Have things improved? Oh, yes. I really do think they have. You have to remember that until the mid-1970s the very idea that a child with a physical disability could attend a mainstream school was something quite extraordinary. Today – even if it isn’t always as easily applied as it should be – it’s pretty much taken as a given by the majority of reasonable, intelligent people that inclusive education, with appropriate support, is just the way it should be. I think it’s very important to remember that. Yes, there is still much that needs to be done, but there has been real and significant progress.

DG – You decided on the self-publishing route for Children of the Resolution. As a previously published author do you perceive any risks in that choice and has it proven to be a positive experience so far?

GWMSo far it has been a very positive experience – but it has been a fairly anxious time. Going it alone with this particular novel, prompted primarily by the fact that I wanted the book out there in the form I envisaged, did make me wonder if I might not be setting myself up for the huge fall. Thankfully, the initial response has been extremely encouraging.

DG – Moving onto your previous novel – If I Never, has its level of success met or exceeded your expectations?

GWMWell, I was pretty realistic, I think, about its chances. Success for a novel published by an independent publisher is not, usually, defined in quite the same way as success for one of the bigger publishers. But I had specific targets in mind and so far it’s done fairly well, and continues to build a readership.

DG –  Has If I Never travelled well? I’d be really interested to hear what feedback you have had from readers farther afield?

GWMIt’s travelled remarkably well – something that really did surprise me. I expected one or two Americans/Canadians to “get” it, but the response from over the pond has been far better than I ever could have imagined. That aside, I have readers as far away as the Philippines, South America and, of course, Australia. The reader I heard from in the Philippines was especially surprising, though. Given the nature of the book – pretty gritty and somewhat explicit – I was a little concerned, the Philippines being a predominantly Catholic country! But he thoroughly enjoyed it (I expect his priest really enjoyed the related confessions, too!)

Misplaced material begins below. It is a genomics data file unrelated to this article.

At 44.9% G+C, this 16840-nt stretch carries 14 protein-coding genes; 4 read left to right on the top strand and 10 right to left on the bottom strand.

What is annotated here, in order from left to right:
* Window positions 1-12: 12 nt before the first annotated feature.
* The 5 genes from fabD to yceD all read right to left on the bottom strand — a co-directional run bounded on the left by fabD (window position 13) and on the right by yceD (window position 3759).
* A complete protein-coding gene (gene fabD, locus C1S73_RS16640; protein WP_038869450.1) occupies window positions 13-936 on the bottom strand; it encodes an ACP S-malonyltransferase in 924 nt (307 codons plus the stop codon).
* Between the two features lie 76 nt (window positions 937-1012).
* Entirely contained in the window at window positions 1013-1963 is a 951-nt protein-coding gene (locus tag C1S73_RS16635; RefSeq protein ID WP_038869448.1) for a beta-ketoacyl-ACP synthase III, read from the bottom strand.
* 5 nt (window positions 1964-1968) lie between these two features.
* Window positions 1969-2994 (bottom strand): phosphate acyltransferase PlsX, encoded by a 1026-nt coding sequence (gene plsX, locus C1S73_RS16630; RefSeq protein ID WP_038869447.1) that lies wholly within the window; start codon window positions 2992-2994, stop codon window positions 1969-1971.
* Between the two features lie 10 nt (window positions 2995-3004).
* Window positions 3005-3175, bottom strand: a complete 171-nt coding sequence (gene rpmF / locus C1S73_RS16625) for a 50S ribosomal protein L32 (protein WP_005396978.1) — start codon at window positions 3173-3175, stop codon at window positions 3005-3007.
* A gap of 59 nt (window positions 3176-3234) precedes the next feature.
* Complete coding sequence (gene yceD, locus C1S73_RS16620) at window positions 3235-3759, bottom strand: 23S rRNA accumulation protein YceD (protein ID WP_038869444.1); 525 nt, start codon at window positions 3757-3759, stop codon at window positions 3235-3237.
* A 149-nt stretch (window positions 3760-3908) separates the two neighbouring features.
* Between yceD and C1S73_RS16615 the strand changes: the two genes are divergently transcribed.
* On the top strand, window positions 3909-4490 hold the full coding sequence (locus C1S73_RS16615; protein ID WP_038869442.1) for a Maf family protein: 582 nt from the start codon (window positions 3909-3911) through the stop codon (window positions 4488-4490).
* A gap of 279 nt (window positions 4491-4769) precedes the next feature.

DG – What future projects have you got in store for your readers? Any plans on letting George Ruiz loose on us again?

GWMI have a few completed projects that are currently looking for homes. In the event that I don’t find a publisher who will publish them in the form I want, then I expect I’ll probably go along the self-publishing route again.
I’m also working on a new novel, The Legacy of Lorna Lovelost – which is much more in the style of If I Never, though somewhat gentler. I’m probably going to be offering Legend this one. Fits with their list.

Ah, dear old George Ruiz! You know, there was a time not so long ago when I was adamant that I wouldn’t revisit any of the characters from If I Never, but over the past few months they’ve kind of been revisiting me! They keep popping into my head at the most unexpected of times. They are still very much alive. So. let’s just say it’s a definite maybe.

DG – Gary, thanks so much for taking the time out to share your insights, and best of luck with your upcoming releases.

GWM – No, thank you! It’s been a pleasure.

** Now available from all good bookstores, online and High Street – Children of the Resolution. Buy from Amazon UK or Amazon USA today. Electronic version for Kindle and other e-readers also available at Amazon UK and Amazon USA. **

*** Also available – If I Never. Buy online from Amazon UK or Amazon USA. Electronic version for Kindle and other e-readers also available at Amazon UK and Amazon USA.***

For more information and two free sample chapters, visit Gary William Murning Online.

Keep up to date with Gary Murning’s latest news on Twitter and Facebook.

Novel Suggestions only provides fiction book reviews of books that we personally recommend. We don’t spend our valuable time writing reviews of books which we feel would be a waste of your valuable time!